The Third Part of the Pilgrim's Progress


The Third Part of the Pilgrim's Progress

Infobox Book |
name = The Pilgrim's Progress: The Third Part
title_orig =
translator =


image_caption = 1761 title page
author = anonymous
cover_artist =
country = United Kingdom
language = English
series =
genre = Christian, Allegorical
publisher = "all the booksellers"
release_date = 1693
media_type = Print (Hardback)
pages =
isbn = NA
preceded_by = The Pilgrim's Progress: The Second Part by John Bunyan
followed_by =

"The Pilgrim's Progress: The Third Part" is a pseudepigraphic sequel to John Bunyan's The Pilgrim's Progress written by an anonymous author. It was published with Bunyan's work in editions from 1693 to 1852 because it was believed to be written by Bunyan. [ [http://www.ccel.org/ccel/schaff/encyc02.html?term=Bunyan,%20John New Schaff-Herzog Encyclopedia, vol. 2 "sub loco"] : "A third part falsely attributed to Bunyan appeared in 1693, and was reprinted as late as 1852."] It presents the pilgrimage of Tender-Conscience and his companions. In the 19th century it was bowdlerized to omit a few sexual situations and allusions.

Plot

Tender-Conscience, a native of the town of Vain Delights goes on the pilgrimage of Christian and Christiana to the Celestial City. He stops at some of the same places as they, but he encounters new places not visited by either Christian or Christiana and her party.

All of the lands that are outside of the Wicket Gate are located in the "Valley of Destruction." The time that Tender-Conscience begins his pilgrimage is a time of drought and heat, which are emblematic of the persecution that Christians were subjected to at the time. Some of them are deterred in their progress, and return to their old homes in the Valley of Destruction in the night.

Tender-Conscience has a difficult time crossing the Slough of Despond, and he does not get by it without being covered in mud from it. This mud has the effect of weakening the body, and Tender-Conscience must drag himself along until he is overshadowed by a bright cloud from which a hand appears that washes away the mud enabling Tender-Conscience to continue his journey with vigor.

At the Wicket Gate Tender-Conscience does not escape the arrows shot against callers from the Beelzebub's castle. These sick to his flesh and cause him to bleed profusely. Good-Will lets him in, and registers his name as a pilgrim. He gives Tender-Conscience a crutch that is made of wood from the Tree of Life. This crutch stanches the bleeding and strengthens Tender-Conscience, who must bear with the arrows of Beelzebub until he reaches the House of the Interpreter.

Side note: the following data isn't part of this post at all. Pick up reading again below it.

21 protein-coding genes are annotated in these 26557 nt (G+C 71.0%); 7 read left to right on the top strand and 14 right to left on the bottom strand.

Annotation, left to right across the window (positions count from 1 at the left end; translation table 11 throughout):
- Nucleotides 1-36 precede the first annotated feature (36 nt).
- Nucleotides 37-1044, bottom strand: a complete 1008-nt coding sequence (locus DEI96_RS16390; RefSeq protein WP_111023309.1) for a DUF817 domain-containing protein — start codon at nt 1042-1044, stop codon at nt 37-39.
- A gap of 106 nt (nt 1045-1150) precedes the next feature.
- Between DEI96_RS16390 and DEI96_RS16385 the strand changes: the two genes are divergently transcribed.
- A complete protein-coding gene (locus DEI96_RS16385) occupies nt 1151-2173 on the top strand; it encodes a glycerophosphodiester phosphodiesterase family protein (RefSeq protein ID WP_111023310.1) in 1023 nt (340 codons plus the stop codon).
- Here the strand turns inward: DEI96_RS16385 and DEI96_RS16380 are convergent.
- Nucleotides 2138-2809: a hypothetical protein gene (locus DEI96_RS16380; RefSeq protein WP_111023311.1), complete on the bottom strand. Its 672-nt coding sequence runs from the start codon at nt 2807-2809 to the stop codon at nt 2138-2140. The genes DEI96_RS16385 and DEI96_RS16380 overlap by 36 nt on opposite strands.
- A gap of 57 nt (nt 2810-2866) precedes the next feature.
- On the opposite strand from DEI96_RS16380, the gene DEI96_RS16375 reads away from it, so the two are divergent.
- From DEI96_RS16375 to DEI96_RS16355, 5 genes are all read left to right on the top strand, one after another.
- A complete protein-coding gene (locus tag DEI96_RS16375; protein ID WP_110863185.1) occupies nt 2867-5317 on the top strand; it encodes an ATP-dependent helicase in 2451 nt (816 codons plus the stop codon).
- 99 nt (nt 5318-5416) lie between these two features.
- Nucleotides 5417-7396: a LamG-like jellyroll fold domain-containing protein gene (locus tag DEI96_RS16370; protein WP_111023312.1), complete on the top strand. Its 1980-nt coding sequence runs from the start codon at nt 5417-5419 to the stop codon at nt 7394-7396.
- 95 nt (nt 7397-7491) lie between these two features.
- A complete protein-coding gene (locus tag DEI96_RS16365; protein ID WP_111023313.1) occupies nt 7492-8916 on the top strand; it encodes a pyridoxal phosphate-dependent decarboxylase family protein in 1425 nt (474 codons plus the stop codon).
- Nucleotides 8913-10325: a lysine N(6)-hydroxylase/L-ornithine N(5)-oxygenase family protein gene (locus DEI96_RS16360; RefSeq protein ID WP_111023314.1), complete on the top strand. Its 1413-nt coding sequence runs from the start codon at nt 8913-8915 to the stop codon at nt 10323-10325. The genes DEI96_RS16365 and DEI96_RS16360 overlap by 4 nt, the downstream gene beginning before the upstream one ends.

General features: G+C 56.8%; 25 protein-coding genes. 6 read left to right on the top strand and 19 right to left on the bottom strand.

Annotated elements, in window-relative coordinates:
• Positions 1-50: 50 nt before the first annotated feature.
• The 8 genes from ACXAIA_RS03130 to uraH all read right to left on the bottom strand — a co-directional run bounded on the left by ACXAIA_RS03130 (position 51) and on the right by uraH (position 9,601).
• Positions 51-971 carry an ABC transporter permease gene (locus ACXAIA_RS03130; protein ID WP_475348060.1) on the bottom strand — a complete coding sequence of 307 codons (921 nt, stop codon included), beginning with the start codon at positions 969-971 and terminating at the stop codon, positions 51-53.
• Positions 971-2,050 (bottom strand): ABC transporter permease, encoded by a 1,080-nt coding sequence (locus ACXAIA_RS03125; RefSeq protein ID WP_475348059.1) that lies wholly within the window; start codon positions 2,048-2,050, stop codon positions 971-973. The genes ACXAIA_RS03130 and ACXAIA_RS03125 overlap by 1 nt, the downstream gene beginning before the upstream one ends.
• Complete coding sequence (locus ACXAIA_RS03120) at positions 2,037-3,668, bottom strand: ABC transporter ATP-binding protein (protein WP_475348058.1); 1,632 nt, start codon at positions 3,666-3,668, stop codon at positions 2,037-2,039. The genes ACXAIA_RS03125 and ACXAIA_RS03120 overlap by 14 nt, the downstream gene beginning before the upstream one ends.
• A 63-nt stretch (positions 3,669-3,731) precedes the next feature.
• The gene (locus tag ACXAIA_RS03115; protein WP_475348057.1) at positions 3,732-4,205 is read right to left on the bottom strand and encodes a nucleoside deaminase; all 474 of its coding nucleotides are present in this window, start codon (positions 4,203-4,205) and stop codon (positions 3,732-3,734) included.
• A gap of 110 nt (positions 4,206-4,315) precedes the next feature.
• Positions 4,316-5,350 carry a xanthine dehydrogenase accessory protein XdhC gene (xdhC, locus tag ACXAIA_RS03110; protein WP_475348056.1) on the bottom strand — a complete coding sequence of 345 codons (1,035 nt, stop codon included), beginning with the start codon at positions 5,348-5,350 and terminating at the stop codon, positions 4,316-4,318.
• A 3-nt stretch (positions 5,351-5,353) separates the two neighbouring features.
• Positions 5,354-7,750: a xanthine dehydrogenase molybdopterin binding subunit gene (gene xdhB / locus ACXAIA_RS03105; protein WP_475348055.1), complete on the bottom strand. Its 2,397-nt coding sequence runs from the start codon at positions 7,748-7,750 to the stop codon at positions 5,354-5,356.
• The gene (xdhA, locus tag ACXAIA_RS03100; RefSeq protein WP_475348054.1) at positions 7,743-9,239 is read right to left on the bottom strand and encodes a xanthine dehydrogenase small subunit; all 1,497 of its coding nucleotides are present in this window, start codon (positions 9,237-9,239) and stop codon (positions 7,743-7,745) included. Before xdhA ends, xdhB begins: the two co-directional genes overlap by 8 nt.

The Interpreter removes the arrows of Beelzebub from Tender-Conscience's body and lodges him for the night, showing him the same emblems and scenes enjoyed by Christian, Christiana, and their children and companions. The next day the Interpreter goes a little way with Tender-Conscience to where the King's Highway is walled on either side by the Wall of Salvation. Before they reach this wall they come to two farms on either side of the way. The farm on the right is well-cared for and the one on the left is in great disrepair. The Interpreter tells Tender-Conscience that this provides an example to pilgrim's that they should be like the caretaker of the farm on the right, who gradually improved his farm until it was in the fine condition that they now found it in.

Tender-Conscience when parted from the Interpreter comes to the place where Christian found the cross and the sepulchre. On either side of the cross were now erected two houses as lodging places for pilgrims. On the right was the House of Mourning, and on the left was the House of Mirth.

Notes


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